Newsweek plays worldview chess

NewsweekCoverMarch9.jpgFareed Zakaria has written a thoughtful and creative cover essay for the latest Newsweek. He argues for making distinctions between Islamists who are terrorists and Islamists who wish for Sharia law in their own nations but have not supported terrorism. Here are two key paragraphs that are bound to provoke debate:

The groups that advocate these policies are ugly, reactionary forces that will stunt their countries and bring dishonor to their religion. But not all these Islamists advocate global jihad, host terrorists or launch operations against the outside world -- in fact, most do not. Consider, for example, the most difficult example, the Taliban. The Taliban have done all kinds of terrible things in Afghanistan. But so far, no Afghan Taliban has participated at any significant level in a global terrorist attack over the past 10 years -- including 9/11. There are certainly elements of the Taliban that are closely associated with Al Qaeda. But the Taliban is large, and many factions have little connection to Osama bin Laden. Most Taliban want Islamic rule locally, not violent jihad globally.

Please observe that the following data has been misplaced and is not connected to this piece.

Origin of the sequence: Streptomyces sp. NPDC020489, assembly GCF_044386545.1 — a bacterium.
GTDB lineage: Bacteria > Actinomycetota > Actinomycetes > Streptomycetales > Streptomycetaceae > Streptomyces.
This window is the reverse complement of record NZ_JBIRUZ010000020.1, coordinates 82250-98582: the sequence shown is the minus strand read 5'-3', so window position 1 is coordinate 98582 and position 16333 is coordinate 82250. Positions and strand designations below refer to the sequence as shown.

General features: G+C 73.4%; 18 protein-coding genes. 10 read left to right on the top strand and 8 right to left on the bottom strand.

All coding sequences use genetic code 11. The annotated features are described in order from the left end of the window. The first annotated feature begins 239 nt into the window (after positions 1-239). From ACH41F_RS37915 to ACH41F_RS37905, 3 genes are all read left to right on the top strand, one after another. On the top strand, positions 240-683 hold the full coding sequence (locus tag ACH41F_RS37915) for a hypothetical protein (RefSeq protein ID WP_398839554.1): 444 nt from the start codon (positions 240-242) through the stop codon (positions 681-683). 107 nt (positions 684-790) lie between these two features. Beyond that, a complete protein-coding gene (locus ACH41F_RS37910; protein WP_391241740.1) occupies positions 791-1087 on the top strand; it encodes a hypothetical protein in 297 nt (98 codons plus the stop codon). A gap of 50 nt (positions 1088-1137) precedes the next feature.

How would you describe Faisal Ahmad Shinwari, a judge in Afghanistan? He has banned women from singing on television and called for an end to cable television altogether. He has spoken out against women and men being educated in the same schools at any age. He has upheld the death penalty for two journalists who were convicted of blasphemy. (Their crime: writing that Afghanistan's turn toward Islam was "reactionary.") Shinwari sounds like an Islamic militant, right? Actually, he was appointed chief justice of the Afghan Supreme Court after the American invasion, administered Hamid Karzai's oath of office and remained in his position until three years ago.

My chief frustration with Zakaria's essay is in his final four sentences:

The truth is that all Islamists, violent or not, lack answers to the problems of the modern world. They do not have a world view that can satisfy the aspirations of modern men and women. We do. That's the most powerful weapon of all.

And that worldview would be? Anyone? Anyone?

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